Basis for legislation
Globalisation leads to more contradictions between national and international tax norms. It therefore seems necessary to revise the fiscal legislation. This is not only due to the problem posed by multinationals, but also to changing norms regarding tax burden distribution. Fundamental research on the basis of legislation reveals the original purpose of certain rules and teaches us more about the relevance of current rules and laws.
Many of the current contradictions between national and international legislation are the result of growing globalisation. A hundred years ago, there were hardly any transnational situations, and states wrote their legislation on the basis of local situations,’ says Professor of Tax Law Henk Vording. He investigates how to ensure that national tax regulations are able to handle globalisation, for instance by developing a separate fiscal regime for multinationals, or by rethinking the differential tax treatment of equity and debt.
In addition, Vording has shown that the case law of the European Court of Justice in Luxemburg cannot lead to a stable tax environment for cross-border activities.
In the Netherlands, there is currently a discussion on whether we should modify the tax system to simplify the rules. Any tax reform must address fundamental questions relating to the balance between aims of taxation and practical feasibility of reform. In the end, national and international tax rules are rooted in political philosophy – in our thinking on the distribution of rights and duties over the members of society. And, at a more practical level, it is about the rules of the tax policy game: how to include stakeholders, and how to balance competing interests? For example, corporation tax reform is very much an insider's game where technical legal language obscures the interests at stake. Information on the interests of corporations, such as the impact of changes in effective tax rates on corporate investment decisions, may not be fully available to the tax legislator. This implies that the legislative process, which includes the consultation of stakeholders such as corporations, must provide incentives to those stakeholders to disclose their true interests.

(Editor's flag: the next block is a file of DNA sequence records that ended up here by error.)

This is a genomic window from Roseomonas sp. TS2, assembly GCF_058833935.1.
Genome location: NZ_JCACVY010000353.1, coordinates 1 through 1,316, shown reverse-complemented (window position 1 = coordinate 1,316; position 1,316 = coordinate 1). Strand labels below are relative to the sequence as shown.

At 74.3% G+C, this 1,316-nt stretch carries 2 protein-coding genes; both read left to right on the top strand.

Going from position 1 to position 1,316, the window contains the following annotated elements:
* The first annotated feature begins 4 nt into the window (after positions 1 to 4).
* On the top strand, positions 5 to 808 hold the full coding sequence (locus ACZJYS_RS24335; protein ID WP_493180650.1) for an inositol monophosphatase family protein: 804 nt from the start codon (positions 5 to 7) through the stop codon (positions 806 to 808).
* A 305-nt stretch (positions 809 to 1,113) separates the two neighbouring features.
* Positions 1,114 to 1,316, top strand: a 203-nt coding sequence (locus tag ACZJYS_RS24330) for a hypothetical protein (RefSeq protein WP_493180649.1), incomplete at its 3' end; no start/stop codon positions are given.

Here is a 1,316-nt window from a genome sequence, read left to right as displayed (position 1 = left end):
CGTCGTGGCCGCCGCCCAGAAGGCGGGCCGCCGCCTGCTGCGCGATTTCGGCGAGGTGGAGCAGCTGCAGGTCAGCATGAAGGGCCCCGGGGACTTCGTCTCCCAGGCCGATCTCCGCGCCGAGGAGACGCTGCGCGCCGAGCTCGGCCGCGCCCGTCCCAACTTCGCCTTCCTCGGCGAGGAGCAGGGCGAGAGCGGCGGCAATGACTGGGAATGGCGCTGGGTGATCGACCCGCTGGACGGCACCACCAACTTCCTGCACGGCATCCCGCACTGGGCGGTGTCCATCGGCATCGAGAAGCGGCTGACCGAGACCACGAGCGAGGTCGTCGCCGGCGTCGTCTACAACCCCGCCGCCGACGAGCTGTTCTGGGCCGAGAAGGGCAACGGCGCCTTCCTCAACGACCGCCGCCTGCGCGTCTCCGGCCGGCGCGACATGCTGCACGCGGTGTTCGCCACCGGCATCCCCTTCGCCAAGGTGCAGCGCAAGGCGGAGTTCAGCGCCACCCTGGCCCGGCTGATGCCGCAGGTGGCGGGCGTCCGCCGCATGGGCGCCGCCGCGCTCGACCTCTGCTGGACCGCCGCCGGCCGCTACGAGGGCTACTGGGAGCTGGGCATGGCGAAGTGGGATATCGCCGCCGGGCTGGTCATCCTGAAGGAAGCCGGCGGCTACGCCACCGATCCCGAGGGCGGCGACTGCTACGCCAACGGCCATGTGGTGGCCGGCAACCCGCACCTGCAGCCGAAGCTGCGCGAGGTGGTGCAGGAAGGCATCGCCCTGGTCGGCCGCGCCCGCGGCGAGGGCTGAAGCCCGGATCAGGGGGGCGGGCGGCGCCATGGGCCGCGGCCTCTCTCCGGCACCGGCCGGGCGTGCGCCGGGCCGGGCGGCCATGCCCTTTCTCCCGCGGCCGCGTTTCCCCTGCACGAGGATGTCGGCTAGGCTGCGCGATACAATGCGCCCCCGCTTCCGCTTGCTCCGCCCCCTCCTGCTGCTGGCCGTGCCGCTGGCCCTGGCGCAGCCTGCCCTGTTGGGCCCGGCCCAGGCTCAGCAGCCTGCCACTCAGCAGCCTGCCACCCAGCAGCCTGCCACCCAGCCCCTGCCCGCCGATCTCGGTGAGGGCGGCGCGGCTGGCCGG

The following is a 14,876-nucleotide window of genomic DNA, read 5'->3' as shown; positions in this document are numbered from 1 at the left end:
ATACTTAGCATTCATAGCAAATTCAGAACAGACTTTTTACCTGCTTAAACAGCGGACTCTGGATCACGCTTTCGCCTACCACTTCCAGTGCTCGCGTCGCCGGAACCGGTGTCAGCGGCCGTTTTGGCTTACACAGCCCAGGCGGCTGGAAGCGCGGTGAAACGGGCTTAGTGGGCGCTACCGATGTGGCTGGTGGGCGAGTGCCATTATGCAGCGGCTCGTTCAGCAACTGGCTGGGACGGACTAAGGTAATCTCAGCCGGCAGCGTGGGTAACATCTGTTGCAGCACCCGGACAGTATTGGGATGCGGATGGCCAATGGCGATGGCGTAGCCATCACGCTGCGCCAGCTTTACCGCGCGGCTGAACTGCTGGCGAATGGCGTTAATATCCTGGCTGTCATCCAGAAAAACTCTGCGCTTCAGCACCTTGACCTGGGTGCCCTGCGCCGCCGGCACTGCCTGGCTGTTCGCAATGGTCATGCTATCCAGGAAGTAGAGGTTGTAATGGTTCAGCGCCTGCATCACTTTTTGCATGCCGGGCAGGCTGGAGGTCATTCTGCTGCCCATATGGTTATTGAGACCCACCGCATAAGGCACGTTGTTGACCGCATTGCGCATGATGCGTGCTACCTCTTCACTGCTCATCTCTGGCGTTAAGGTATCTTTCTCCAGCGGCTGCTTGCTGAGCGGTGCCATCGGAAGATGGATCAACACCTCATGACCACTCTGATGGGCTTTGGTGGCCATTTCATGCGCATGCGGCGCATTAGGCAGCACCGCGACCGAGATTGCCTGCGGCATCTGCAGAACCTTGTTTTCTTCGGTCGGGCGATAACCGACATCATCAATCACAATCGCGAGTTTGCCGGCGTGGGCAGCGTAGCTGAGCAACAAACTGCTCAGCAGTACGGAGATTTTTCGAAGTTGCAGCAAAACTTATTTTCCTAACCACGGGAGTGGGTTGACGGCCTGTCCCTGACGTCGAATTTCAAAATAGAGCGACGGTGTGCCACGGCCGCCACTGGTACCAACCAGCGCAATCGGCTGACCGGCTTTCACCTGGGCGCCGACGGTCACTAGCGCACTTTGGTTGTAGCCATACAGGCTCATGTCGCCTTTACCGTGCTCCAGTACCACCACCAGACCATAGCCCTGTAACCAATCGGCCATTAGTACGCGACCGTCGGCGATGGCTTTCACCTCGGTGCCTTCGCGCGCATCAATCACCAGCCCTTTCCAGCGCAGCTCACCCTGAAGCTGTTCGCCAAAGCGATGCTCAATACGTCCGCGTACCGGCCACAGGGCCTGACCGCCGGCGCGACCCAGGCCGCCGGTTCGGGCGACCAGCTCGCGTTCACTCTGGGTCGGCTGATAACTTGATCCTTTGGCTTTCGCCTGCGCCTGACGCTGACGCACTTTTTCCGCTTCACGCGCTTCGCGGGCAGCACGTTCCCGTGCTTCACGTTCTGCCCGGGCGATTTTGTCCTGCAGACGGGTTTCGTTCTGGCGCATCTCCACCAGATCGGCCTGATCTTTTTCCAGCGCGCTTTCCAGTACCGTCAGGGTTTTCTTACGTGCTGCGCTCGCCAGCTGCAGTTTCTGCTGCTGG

National and international tax rules are constantly changing. Companies respond to the tax rules that apply today and adjust their company structure accordingly. But what if the rules change next year or if new tax rules are introduced retroactively? Will the interests of the taxpayers not be jeopardized if we continuously change the rules on taxation? Is this not a breach of the principle of legal certainty? Or could corporate taxpayers be required to anticipate on changes in tax rules when making their business decisions? The legal tradition has always stressed that legal subjects should be able to rely on the law as it is. Economists, on the other hand, tend to argue that markets (i.e. private economic decisions) are the most effective way of dealing with changes, including changes in the law. Leiden experts in tax law contribute to bridging the gap between economic and legal traditions in this field.